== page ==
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    Home / News / The Pitfalls of Probate – Why you should seek professional advice

    The Pitfalls of Probate – Why you should seek professional advice

    Handling the will and probate of a loved one after their death can be a daunting prospect. Here's why seeking professional advice is so important.

    The role of Executor or Administrator is a daunting one, and with it comes an abundance of burdens and legal responsibilities.

    When an individual passes away, it is the role of the Executor/Administrator to handle the deceased’s estate in accordance with their will.

    Failure to do so – and failure to follow the applicable law – can result in personal financial liability. A lack of knowledge or understanding of the process is not a defence.

    With all of this in mind, and with the constant changes being made to the duties and obligations of Executors/Administrators, our Chartered Legal Executive Ellie-May Betts explains why seeking professional advice is now more important than ever.

    Tax Advice

    • The world of tax is a minefield, and dealing with the administration of an estate is no exception. When an individual dies, whether or not any Inheritance Tax will be payable will depend on the size and nature of the estate, events that have taken place during the deceased’s lifetime and the allowances and exemptions available to the estate. There are also deadlines for settling Inheritance Tax and late payments will often result in interest becoming payable.
    • In addition to Inheritance Tax, there are other taxes to be mindful of such as Income Tax and Capital Gains Tax, which may be reportable and subsequently payable to HM Revenue and Customs. Depending on the circumstances, there are ways in which you can potentially reduce and, in some cases, eradicate taxes such as Inheritance Tax or Capital Gains Tax. This is a complex area of law, but one which as an Executor/Administrator you should be exploring with the help of a qualified professional.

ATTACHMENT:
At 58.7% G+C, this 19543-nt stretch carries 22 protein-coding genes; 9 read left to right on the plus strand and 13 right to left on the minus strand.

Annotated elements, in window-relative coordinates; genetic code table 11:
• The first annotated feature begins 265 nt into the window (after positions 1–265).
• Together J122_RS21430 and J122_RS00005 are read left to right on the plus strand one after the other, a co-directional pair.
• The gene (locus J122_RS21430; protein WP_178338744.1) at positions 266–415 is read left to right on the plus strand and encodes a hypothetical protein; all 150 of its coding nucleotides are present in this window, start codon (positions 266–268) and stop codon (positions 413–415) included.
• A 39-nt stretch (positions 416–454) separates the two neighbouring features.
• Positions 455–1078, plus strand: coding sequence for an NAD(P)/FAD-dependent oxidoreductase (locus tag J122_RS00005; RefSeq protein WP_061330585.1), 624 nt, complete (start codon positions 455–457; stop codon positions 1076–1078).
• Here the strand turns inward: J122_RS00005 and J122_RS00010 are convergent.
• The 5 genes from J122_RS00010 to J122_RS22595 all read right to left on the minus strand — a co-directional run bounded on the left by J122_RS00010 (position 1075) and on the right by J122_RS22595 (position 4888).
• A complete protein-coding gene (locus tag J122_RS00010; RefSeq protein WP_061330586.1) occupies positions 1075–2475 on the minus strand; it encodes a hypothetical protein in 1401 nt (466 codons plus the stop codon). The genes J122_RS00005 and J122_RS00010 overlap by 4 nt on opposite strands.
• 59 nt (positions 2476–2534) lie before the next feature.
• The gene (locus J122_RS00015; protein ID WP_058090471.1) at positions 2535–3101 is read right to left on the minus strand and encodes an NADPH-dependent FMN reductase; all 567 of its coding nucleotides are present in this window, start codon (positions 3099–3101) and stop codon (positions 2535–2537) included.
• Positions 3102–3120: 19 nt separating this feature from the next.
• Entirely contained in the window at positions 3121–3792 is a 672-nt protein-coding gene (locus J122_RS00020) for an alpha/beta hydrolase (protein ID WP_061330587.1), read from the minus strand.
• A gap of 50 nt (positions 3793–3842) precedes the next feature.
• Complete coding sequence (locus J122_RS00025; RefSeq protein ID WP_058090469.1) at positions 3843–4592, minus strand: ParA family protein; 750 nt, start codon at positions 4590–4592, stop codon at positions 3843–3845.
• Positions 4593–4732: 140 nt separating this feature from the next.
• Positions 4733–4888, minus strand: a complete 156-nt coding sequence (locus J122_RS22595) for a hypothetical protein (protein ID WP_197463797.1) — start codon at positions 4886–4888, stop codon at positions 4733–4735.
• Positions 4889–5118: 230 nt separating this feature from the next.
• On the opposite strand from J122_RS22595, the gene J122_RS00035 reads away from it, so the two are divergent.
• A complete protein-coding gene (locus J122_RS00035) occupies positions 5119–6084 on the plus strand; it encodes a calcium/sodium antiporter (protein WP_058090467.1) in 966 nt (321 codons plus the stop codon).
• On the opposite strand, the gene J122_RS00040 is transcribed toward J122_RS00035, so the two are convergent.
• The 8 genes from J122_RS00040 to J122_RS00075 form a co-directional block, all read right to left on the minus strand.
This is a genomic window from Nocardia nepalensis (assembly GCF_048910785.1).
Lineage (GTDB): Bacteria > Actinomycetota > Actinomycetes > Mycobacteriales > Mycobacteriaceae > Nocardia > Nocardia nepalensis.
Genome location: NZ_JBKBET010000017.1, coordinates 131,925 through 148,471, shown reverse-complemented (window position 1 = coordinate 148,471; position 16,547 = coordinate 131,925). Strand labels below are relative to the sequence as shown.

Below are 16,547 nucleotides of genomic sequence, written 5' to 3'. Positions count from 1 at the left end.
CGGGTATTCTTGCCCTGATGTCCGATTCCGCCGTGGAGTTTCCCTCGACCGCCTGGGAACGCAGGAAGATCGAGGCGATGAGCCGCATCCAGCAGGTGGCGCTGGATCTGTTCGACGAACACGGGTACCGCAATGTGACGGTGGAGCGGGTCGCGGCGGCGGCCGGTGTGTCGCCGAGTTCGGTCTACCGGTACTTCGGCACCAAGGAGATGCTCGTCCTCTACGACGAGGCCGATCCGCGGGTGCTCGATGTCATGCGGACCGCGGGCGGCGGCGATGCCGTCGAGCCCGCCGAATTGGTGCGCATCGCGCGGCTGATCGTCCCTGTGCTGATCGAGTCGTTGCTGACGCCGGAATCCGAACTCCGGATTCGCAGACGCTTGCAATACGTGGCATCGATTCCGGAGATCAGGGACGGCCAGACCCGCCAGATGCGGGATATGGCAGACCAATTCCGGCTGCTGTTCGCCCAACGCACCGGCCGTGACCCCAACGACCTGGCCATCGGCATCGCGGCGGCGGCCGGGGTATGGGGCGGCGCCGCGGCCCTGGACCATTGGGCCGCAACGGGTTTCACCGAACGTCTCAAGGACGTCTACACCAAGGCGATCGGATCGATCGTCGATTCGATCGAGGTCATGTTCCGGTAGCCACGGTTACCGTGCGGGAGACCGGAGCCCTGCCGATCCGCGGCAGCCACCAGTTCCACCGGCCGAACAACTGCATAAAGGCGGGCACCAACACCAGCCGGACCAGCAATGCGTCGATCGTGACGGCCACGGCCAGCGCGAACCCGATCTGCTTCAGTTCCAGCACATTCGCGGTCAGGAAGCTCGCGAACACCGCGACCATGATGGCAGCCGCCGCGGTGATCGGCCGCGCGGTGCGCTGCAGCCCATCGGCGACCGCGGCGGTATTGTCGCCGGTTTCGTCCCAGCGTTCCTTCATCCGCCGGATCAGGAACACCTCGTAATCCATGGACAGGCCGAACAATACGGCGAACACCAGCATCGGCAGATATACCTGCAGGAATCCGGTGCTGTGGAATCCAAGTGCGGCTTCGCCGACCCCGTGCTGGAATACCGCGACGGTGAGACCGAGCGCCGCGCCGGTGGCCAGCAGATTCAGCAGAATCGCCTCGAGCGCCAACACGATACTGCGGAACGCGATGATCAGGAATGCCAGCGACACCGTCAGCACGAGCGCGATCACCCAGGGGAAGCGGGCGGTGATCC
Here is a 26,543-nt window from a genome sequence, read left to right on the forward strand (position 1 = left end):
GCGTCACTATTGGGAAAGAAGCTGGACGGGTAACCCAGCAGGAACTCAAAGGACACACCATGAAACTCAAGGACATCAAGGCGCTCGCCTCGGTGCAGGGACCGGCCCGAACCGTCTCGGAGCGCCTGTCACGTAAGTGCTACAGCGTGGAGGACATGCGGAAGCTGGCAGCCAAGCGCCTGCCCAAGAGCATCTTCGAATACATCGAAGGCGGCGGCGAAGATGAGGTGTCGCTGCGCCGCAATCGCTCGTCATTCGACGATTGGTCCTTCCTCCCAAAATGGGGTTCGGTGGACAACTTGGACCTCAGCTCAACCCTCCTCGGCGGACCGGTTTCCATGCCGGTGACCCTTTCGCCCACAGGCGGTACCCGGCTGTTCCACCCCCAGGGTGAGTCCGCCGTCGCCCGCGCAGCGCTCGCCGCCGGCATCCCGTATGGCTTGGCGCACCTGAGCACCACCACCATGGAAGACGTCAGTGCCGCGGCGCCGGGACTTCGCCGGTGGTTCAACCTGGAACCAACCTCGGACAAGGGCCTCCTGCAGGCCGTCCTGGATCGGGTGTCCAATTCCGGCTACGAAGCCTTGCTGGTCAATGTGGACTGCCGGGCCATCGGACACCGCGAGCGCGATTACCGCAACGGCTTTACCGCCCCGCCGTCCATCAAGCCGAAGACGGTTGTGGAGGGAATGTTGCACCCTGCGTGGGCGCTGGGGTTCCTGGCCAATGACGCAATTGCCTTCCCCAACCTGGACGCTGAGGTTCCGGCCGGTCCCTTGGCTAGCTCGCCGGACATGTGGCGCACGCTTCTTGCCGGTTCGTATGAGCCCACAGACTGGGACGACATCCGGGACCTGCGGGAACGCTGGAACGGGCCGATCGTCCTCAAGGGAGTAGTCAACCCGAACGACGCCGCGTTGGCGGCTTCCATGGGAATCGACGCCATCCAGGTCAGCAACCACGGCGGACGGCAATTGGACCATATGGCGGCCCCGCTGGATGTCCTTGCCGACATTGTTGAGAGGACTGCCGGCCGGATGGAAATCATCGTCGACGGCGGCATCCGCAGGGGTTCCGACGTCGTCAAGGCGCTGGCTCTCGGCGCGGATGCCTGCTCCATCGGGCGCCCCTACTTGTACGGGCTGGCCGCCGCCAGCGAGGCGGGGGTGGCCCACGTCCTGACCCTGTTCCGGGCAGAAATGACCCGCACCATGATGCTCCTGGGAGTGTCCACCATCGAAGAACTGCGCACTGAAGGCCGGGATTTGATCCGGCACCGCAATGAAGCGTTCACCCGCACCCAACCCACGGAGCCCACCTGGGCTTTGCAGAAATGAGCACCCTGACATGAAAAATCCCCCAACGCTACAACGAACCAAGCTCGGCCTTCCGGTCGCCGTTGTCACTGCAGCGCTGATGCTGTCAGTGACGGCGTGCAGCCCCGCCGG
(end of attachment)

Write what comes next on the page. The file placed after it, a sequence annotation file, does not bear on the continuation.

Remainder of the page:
Reporting Requirements

    • As an Executor/Administrator, you may be required to register the estate or a trust comprised within the will or rules of intestacy (should you die without a will) with HM Revenue and Customs. Directive (EU) 2015/849 (the fifth anti-money laundering directive) requires all UK express trusts (with some exclusions) to register on the Trust Registration Service, whether or not they have a liability to UK tax. It is not uncommon for a will to include a trust such as a discretionary trust or a life interest trust, which under these new rules may well need to be registered. As an Executor/Administrator you will more than likely also be appointed as a Trustee in which case it is your responsibility to comply with the registration requirements and failure to do so within the deadlines set out could lead to penalties.

    Interpreting the will

    • As set out above, the Executor/Administrator must administer the estate in accordance with the terms of the will, or the rules of intestacy. Wills often contain legal jargon which can be difficult to understand and there may be clauses to interpret which may affect the distribution of the estate. Generally speaking, incorrectly administering the estate would leave you personally liable to the intended beneficiaries.

    Trustee Act Notices

    • As an Executor/Administrator, you are responsible for settling all debts owed by the deceased before distributing the estate to the intended beneficiaries, and it is not always obvious when searching through the deceased’s paperwork that the debt even exists. Should you distribute the estate without having settled all debts, and a creditor then comes forward to claim that debt, this could mean that you as the Executor/Administrator are personally liable for the unidentified debt. In order to avoid this, under Section 27 of the Trustee Act 1925 notices can be placed to ensure that sufficient effort has been made to locate all creditors prior to distributing the estate. The notices must be placed correctly and for the minimum period of time set out in the legislation.

    We’re here to help

    At Hamers, we recognise that dealing with the affairs of a loved one after their death can be daunting.

    It is likely to be one of the last things you will do for your loved one, and we understand how important it will be for you to carry out their wishes.

    It can be a devastating time, but our sympathetic, skilled and experienced Wills and Probate team is ready to guide, advise and ease the burden.

    Our solicitors are fully qualified and belong to the Society of Trust and Estate Practitioners, Solicitors for the Elderly and the Law Society Wills and Inheritance Quality Scheme.

    Call us today on 01482 326666 for advice and support.


    06 June, 2022


    Phil Winter

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